Economic depressions such as the one we are experiencing now have a tendency to cause mental and emotional depression as well. The depression of the 1930s was a real whopper.
Big businesses tended to find ways to help destitute people in strange ways. Enid Justin, owner of Justin Boot Company in Nocona, Texas, organized a horse race that was not like the usual ones. Miss Justin raised a considerable amount of money for a horse race that ran from Nocona, Texas, to San Francisco, California. My uncle saw one leg of the race at Archer City, where his parents lived. He said it was absolutely one of the best events ever in Archer City.
Nightclubs in large cities such as New York, Chicago, sponsored Danceathons. Couples danced for hours and hours. It was more of a physical triumph than a ballroom soirée. In each case, a large sum of cash went to the winners, making it so important to win.
At that time the Texaco Company was the prominent oil producer in Texas and one of the leaders in the world. To entertain the public and take their minds off financial troubles, Texaco came up with a unique event.
For 4,000 miles from San Diego to New York, Jefferson D. (Duke) Jernigin Jr., of Commerce flew a Waco ASO “Texaco 7” while towing the Franklin Glider Corp P-S-2 “Texaco 7” maneuvered by Frank Hawks.
The voyage took 36 hours and 45 minutes. They made three stops for fuel in Texas, in El Paso, Midland and Wichita Falls. Newspaper reporters and radio announcers kept the public well informed. It set a record for such a feat.
Hawks was one of the most famous pilots at the time as well as a stunt pilot in numerous Hollywood movies. He was Duke’s boss at the Aviation Division of Texaco. When Hawks was killed in a plane crash, Duke got his job as head of Texaco’s Division and got a corner in Texaco’s suite of offices in the Chrysler Building in New York.
Duke and his siblings were all successful. Their grandfather William was one of the founders of Commerce. Their parents, Jefferson Davis (J.D.) Jernigin and his wife, Zona Carr, raised their five children in a large home on Bonham Street facing Bois d’Arc Street. All the children, with the exception of Duke who ran away from home at the age of 15, received exceptional educations. Duke became a pioneer of aviation.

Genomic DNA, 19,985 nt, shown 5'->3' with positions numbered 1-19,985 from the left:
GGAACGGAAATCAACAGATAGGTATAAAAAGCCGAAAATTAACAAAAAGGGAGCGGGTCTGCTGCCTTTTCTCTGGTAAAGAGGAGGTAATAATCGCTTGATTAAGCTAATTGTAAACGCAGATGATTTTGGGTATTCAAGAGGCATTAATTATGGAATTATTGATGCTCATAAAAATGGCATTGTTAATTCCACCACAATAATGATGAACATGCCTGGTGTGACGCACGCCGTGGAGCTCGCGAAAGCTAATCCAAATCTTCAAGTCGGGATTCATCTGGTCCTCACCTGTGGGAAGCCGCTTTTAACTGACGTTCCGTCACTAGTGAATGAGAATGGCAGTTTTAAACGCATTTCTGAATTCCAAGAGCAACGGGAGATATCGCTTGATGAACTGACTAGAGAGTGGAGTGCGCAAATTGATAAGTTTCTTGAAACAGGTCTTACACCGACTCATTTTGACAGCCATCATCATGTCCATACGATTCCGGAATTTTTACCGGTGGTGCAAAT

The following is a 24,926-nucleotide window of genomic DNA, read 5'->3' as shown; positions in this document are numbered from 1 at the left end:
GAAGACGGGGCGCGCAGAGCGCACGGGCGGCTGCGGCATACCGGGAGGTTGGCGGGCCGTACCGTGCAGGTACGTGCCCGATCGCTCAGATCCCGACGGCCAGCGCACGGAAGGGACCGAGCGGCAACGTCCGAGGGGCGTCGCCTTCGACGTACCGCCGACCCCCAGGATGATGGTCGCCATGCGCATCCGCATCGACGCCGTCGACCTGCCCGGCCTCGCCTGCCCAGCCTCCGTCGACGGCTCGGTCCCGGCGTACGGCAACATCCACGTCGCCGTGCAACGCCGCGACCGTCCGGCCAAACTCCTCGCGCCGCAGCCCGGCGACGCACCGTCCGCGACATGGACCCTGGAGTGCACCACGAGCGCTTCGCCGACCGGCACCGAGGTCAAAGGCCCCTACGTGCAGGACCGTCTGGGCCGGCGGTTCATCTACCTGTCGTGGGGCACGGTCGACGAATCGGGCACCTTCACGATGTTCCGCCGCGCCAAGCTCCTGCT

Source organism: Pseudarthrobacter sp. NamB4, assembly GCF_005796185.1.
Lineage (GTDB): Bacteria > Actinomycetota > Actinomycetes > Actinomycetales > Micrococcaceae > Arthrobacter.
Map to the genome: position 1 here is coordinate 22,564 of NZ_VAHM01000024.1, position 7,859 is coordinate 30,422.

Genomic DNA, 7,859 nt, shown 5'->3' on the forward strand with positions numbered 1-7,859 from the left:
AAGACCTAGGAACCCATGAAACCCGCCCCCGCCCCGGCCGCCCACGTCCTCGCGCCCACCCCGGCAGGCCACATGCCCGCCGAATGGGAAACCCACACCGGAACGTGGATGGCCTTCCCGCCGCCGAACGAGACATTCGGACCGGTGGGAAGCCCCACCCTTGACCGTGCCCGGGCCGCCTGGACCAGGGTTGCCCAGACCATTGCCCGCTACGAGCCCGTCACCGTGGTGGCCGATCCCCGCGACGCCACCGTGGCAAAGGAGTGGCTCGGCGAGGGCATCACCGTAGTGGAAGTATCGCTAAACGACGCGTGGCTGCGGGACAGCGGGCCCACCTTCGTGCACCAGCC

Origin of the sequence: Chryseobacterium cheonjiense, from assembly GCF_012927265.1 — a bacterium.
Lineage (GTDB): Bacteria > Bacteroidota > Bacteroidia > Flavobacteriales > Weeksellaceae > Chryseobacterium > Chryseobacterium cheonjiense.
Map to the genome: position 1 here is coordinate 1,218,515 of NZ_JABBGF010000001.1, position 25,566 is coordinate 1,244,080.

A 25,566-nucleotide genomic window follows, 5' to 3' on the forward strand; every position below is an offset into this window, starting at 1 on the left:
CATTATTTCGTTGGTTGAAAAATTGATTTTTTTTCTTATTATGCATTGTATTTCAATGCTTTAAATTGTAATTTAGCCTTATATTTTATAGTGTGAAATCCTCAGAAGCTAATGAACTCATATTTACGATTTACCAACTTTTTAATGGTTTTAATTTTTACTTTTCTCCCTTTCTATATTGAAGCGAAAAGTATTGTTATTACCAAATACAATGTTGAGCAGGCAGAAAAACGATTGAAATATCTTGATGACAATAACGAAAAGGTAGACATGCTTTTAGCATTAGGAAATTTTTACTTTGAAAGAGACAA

His brothers, Dudley and Russell, entered the Army. All three men served in World Wars I and II. Russell also served in the Korean War.
The two sisters who were just as outstanding as the boys. Mary Jernigin, the second child of J.D. and Zona, lived to be 105 years old. During this long life, she attended the Chicago Art Institute. Soon after, she ended up as a fashion illustrator for Neiman Marcus in Dallas and Sanger Harris in Fort Worth for their advertising departments during the 1920s. Later Mary moved back to Commerce, achieved a degree in Art from East Texas Teachers College before teaching elementary art. During World War II, with a shortage of men to teach mechanical drawing, Mary began to teach the class at Tyler Junior College until she retired in 1962.
The youngest daughter, Janice, attended East Texas Teachers College where she must have been the most beautiful girl on campus. After graduation, Janice went to Columbia Teachers College in New York where she married Charles Kiker, a musician. When the couple divorced, Janice and the children came back to Commerce to live with her mother, her sister Mary, and her Aunt Ernestine Carr.
After a long teaching career, Janice became assistant librarian at the Commerce Library gathering historical materials for an outstanding collection.
The Jernigin home has been nominated as a candidate for Recorded Texas Historical Landmark from the Texas Historical Commission. The formal announcement will be announced in August. Let’s keep our fingers crossed for this historic home and its exceptional family members.
Taylor is chairman of the Hunt County Historical Commission.She can be contacted at firstname.lastname@example.org.